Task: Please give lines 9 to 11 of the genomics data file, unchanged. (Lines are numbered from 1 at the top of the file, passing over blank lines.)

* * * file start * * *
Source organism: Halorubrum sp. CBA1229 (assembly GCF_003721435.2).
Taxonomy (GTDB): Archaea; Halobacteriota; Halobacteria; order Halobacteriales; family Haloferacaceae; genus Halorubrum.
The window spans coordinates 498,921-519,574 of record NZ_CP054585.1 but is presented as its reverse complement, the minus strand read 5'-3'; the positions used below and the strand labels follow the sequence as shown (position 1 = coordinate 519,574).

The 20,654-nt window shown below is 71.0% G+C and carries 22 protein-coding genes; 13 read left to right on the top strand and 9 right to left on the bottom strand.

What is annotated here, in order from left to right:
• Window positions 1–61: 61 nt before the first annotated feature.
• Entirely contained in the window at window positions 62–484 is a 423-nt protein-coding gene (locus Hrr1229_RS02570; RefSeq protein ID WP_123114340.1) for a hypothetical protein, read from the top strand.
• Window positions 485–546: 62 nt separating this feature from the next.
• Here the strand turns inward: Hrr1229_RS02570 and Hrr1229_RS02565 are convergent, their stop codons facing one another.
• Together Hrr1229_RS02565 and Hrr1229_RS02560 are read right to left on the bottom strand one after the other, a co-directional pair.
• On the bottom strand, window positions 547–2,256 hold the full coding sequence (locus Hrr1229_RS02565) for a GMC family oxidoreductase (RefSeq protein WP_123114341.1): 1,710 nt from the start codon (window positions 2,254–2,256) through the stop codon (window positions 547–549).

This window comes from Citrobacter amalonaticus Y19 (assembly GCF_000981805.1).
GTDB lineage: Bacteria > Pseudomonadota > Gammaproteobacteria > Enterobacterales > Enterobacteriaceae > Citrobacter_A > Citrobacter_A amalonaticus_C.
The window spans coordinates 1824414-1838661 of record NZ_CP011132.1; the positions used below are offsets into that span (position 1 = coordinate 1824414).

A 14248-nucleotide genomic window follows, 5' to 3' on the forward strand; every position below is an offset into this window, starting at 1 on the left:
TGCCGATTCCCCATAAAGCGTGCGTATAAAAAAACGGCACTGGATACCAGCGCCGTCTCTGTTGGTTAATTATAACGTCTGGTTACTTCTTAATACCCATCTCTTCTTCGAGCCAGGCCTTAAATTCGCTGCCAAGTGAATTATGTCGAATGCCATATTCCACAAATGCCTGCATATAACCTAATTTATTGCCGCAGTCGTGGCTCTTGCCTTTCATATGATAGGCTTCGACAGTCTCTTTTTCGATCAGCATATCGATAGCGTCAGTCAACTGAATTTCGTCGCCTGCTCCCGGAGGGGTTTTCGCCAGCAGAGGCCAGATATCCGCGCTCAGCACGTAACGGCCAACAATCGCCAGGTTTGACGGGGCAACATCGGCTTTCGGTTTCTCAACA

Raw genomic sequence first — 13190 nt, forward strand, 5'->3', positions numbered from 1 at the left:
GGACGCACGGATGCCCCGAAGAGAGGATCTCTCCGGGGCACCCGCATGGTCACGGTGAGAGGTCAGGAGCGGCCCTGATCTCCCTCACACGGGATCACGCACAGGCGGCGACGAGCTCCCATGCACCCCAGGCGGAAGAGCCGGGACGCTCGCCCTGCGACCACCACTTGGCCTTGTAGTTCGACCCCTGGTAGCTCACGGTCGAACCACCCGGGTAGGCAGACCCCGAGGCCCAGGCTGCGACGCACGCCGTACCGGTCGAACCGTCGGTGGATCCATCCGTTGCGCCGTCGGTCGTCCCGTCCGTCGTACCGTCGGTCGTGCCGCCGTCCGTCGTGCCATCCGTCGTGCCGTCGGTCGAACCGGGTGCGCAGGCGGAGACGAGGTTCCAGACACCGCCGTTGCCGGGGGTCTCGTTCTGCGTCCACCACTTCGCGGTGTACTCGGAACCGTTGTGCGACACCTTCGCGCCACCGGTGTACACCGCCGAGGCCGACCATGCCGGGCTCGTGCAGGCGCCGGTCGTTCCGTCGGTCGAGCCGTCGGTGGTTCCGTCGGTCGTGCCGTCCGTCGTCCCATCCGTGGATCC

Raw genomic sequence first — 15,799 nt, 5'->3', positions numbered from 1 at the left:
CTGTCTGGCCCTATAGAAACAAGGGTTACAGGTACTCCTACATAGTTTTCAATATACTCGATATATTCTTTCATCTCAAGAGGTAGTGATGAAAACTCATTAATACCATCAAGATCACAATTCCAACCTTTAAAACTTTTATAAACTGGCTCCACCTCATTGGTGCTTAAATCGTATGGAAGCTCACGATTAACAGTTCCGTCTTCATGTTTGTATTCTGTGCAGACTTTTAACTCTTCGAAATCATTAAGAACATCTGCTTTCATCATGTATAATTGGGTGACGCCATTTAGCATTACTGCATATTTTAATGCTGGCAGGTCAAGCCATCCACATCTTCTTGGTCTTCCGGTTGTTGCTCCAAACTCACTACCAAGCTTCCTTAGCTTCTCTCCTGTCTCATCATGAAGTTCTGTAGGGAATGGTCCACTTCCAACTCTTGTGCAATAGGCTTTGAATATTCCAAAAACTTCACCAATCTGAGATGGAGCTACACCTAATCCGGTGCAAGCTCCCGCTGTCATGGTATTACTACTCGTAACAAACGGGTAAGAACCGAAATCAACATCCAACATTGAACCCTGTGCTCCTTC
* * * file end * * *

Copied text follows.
• Here the strand turns inward: Hrr1229_RS02570 and Hrr1229_RS02565 are convergent, their stop codons facing one another.
• Together Hrr1229_RS02565 and Hrr1229_RS02560 are read right to left on the bottom strand one after the other, a co-directional pair.
• On the bottom strand, window positions 547–2,256 hold the full coding sequence (locus Hrr1229_RS02565) for a GMC family oxidoreductase (RefSeq protein WP_123114341.1): 1,710 nt from the start codon (window positions 2,254–2,256) through the stop codon (window positions 547–549).